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Al-Aqsa Mosque, Why So Important?

Question and answer details
Jacklyn
2014/05/04
As a new Muslim, I am always told that Jerusalem and Al-Aqsa Mosque are important to us. But why? Please, tell me about the history of Al-Aqsa Mosque.
Shahul Hameed
Answer
Salam Dear Jacklyn,


Thank you for your question and for contacting Ask About Islam.


You know that Islam as taught by Prophet Muhammad (peace be upon him) is a continuation and completion of the religion of all the prophets of God including Noah, Abraham, Moses, David, Solomon, and Jesus (peace be upon them all).


The noble Quran, which Muslims believes is the word of God, clearly mentions the Children of Israel — that is, the children of Prophet Isaac's son, Jacob — as the "Chosen People" (mentioned in Jewish and Christian scriptures). This is a term that has been unfortunately misinterpreted by the Jews and Christians in their own ways.


Islam does not approve of the racist claim that this title allows the Jews a higher status as humans before God. The title only means that God chose them for a particular mission.


That mission was to serve as a model community before the whole of humanity, with the objective of guiding all the people of the world, irrespective of their race, tribe, nationality, or language, to lead a life of submission to God alone as taught by all the prophets of God including Abraham, Moses, and Jesus (peace be upon them all).


After the time of Moses, the Children of Israel had deviated much from Divine guidance contained in the Torah and the teachings of Prophet Moses. God continued to send His messengers or prophets to the Children of Israel to bring them back to the straight path. Of these prophets, the case of Jesus is particularly worth mentioning.


According to the prophecies in the Torah, as well as in the teachings of the prophets, the Children of Israel were expecting a Messiah, "Moshiach" in the Hebrew language, which literally means "the anointed one," or in ordinary language, "the specially chosen one with a divinely appointed mission," who would come and establish the "Kingdom of God" (not in the Christian sense) on earth — that is, a land governed according to the Law of God given in the Torah. When Jesus came and claimed to be the promised Messiah, most of the Children of Israel — or the Jews — rejected him on the plea that he was falsely claiming to be the Messiah.


This rejection of the Messiah (the King of the Jews) was the first departure in the history of the Jews, as it were, from the Kingdom of God under the law of God. This means that henceforth, the Jews who rejected the Messiah lost their specially chosen status and became one with the Gentiles — the non-Jewish people — whom they habitually revile.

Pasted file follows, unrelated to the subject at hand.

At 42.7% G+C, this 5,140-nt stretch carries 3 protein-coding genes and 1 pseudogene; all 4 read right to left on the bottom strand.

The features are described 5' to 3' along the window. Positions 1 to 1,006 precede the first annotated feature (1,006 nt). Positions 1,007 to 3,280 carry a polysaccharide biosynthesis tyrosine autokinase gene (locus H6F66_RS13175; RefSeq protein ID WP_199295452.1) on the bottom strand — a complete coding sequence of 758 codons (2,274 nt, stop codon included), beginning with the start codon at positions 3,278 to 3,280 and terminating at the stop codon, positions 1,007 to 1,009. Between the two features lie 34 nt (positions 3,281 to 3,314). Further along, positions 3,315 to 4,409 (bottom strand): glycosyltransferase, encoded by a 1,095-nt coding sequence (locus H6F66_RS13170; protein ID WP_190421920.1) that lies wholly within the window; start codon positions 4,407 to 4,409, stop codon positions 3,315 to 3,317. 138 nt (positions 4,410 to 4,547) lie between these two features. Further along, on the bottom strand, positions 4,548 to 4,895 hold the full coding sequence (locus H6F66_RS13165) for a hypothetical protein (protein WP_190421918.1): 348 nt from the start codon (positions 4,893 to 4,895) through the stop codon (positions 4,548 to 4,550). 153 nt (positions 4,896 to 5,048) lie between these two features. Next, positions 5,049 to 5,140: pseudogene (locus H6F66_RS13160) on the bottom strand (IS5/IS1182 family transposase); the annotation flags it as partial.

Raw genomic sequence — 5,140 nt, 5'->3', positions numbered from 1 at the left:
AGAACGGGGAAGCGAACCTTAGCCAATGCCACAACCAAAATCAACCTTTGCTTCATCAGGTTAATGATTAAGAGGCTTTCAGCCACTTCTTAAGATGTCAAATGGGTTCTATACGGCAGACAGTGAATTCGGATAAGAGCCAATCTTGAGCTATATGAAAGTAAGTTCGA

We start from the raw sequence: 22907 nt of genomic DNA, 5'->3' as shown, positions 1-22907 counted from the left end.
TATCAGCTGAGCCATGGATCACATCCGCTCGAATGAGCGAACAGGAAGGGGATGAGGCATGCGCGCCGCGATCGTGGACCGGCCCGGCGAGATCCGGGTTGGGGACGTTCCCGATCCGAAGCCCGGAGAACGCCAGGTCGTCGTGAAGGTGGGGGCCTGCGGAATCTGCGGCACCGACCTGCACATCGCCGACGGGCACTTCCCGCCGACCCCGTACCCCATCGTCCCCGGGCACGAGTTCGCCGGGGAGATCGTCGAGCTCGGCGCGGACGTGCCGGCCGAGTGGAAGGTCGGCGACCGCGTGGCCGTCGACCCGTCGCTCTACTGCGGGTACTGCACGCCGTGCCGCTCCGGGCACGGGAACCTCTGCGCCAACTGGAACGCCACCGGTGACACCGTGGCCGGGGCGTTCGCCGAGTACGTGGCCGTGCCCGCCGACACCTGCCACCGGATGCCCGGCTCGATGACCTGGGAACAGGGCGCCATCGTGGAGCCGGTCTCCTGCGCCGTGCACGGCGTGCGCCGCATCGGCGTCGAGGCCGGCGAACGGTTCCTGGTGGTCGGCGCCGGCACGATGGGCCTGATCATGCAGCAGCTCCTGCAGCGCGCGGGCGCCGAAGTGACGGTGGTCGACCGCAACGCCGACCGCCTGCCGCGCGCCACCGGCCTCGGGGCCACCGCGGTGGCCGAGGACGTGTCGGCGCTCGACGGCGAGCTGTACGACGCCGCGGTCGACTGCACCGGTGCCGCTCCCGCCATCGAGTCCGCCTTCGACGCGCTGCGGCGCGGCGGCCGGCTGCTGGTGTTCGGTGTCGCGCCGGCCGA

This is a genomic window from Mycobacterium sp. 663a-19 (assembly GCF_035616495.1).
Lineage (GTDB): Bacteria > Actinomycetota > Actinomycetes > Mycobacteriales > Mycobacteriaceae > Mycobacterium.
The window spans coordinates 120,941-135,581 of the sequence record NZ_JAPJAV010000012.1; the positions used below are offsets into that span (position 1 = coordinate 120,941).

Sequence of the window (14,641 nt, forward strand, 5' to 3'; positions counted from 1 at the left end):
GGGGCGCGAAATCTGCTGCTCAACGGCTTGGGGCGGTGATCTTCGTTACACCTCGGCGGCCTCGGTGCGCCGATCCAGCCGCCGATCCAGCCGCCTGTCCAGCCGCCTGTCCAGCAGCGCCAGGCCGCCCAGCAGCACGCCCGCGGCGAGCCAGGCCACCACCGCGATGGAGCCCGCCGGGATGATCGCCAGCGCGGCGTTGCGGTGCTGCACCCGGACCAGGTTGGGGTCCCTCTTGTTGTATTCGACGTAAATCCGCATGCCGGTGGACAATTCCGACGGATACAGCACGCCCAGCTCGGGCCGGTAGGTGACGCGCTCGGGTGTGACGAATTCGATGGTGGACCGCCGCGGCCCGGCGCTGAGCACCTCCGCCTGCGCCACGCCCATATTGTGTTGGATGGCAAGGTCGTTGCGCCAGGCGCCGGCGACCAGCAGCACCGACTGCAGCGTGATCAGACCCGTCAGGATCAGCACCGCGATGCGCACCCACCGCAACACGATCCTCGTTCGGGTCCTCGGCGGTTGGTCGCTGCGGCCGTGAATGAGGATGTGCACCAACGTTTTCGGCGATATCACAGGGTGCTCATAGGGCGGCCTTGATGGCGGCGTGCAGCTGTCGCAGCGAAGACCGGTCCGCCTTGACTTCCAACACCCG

Those Jews who accepted Jesus as the Messiah at that time came to be known as the Christians, but were originally termed "Muslims", which means "those who wholeheartedly submit to God", until Paul came and subverted the teachings of Jesus. Jesus Christ, just before his departure, had told his disciples to await the coming of a "Paracletos" — "comforter" or "spirit of truth" as variously mentioned in the English translations of the Bible — to complete the religion of God.


But I tell you the truth: It is for your good that I am going away. Unless I go away, the Counselor will not come to you; but if I go, I will send him to you. When he comes, he will convict the world of guilt in regard to sin and righteousness and judgment: in regard to sin, because men do not believe in me; in regard to righteousness, because I am going to the Father, where you can see me no longer; and in regard to judgment, because the prince of this world now stands condemned. I have much more to say to you, more than you can now bear. But when he, the Spirit of truth, comes, he will guide you into all truth. He will not speak on his own; he will speak only what he hears, and he will tell you what is yet to come. He will bring glory to me by taking from what is mine and making it known to you. (John 16:7-14, New International Version, Bible Gateway).